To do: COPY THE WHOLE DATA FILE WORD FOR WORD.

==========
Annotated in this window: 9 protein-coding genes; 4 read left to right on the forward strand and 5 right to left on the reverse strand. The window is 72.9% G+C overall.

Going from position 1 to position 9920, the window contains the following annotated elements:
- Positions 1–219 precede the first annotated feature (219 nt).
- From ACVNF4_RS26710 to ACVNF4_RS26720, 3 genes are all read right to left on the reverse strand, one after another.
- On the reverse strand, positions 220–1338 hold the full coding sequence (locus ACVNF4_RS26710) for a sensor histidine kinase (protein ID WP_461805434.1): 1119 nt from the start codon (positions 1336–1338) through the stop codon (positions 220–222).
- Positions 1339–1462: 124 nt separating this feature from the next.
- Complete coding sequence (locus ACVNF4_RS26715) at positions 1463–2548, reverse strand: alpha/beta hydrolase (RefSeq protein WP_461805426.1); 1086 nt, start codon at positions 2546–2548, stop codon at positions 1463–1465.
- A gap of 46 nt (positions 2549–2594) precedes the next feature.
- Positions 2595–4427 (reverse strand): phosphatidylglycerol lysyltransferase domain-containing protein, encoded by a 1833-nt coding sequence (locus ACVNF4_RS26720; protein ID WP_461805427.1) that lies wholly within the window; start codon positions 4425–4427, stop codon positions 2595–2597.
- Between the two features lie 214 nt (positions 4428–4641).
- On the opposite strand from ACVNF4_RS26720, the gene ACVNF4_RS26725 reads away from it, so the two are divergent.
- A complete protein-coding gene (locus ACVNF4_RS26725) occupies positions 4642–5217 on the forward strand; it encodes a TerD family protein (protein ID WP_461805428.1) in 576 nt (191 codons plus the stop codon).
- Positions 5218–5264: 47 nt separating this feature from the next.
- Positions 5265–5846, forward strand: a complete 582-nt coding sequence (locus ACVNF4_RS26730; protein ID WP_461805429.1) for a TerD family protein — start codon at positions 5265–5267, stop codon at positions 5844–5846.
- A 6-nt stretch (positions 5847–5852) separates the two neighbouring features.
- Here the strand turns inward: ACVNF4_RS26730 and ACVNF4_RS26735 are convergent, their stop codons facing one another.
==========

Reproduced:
Annotated in this window: 9 protein-coding genes; 4 read left to right on the forward strand and 5 right to left on the reverse strand. The window is 72.9% G+C overall.

Going from position 1 to position 9920, the window contains the following annotated elements:
- Positions 1–219 precede the first annotated feature (219 nt).
- From ACVNF4_RS26710 to ACVNF4_RS26720, 3 genes are all read right to left on the reverse strand, one after another.
- On the reverse strand, positions 220–1338 hold the full coding sequence (locus ACVNF4_RS26710) for a sensor histidine kinase (protein ID WP_461805434.1): 1119 nt from the start codon (positions 1336–1338) through the stop codon (positions 220–222).
- Positions 1339–1462: 124 nt separating this feature from the next.
- Complete coding sequence (locus ACVNF4_RS26715) at positions 1463–2548, reverse strand: alpha/beta hydrolase (RefSeq protein WP_461805426.1); 1086 nt, start codon at positions 2546–2548, stop codon at positions 1463–1465.
- A gap of 46 nt (positions 2549–2594) precedes the next feature.
- Positions 2595–4427 (reverse strand): phosphatidylglycerol lysyltransferase domain-containing protein, encoded by a 1833-nt coding sequence (locus ACVNF4_RS26720; protein ID WP_461805427.1) that lies wholly within the window; start codon positions 4425–4427, stop codon positions 2595–2597.
- Between the two features lie 214 nt (positions 4428–4641).
- On the opposite strand from ACVNF4_RS26720, the gene ACVNF4_RS26725 reads away from it, so the two are divergent.
- A complete protein-coding gene (locus ACVNF4_RS26725) occupies positions 4642–5217 on the forward strand; it encodes a TerD family protein (protein ID WP_461805428.1) in 576 nt (191 codons plus the stop codon).
- Positions 5218–5264: 47 nt separating this feature from the next.
- Positions 5265–5846, forward strand: a complete 582-nt coding sequence (locus ACVNF4_RS26730; protein ID WP_461805429.1) for a TerD family protein — start codon at positions 5265–5267, stop codon at positions 5844–5846.
- A 6-nt stretch (positions 5847–5852) separates the two neighbouring features.
- Here the strand turns inward: ACVNF4_RS26730 and ACVNF4_RS26735 are convergent, their stop codons facing one another.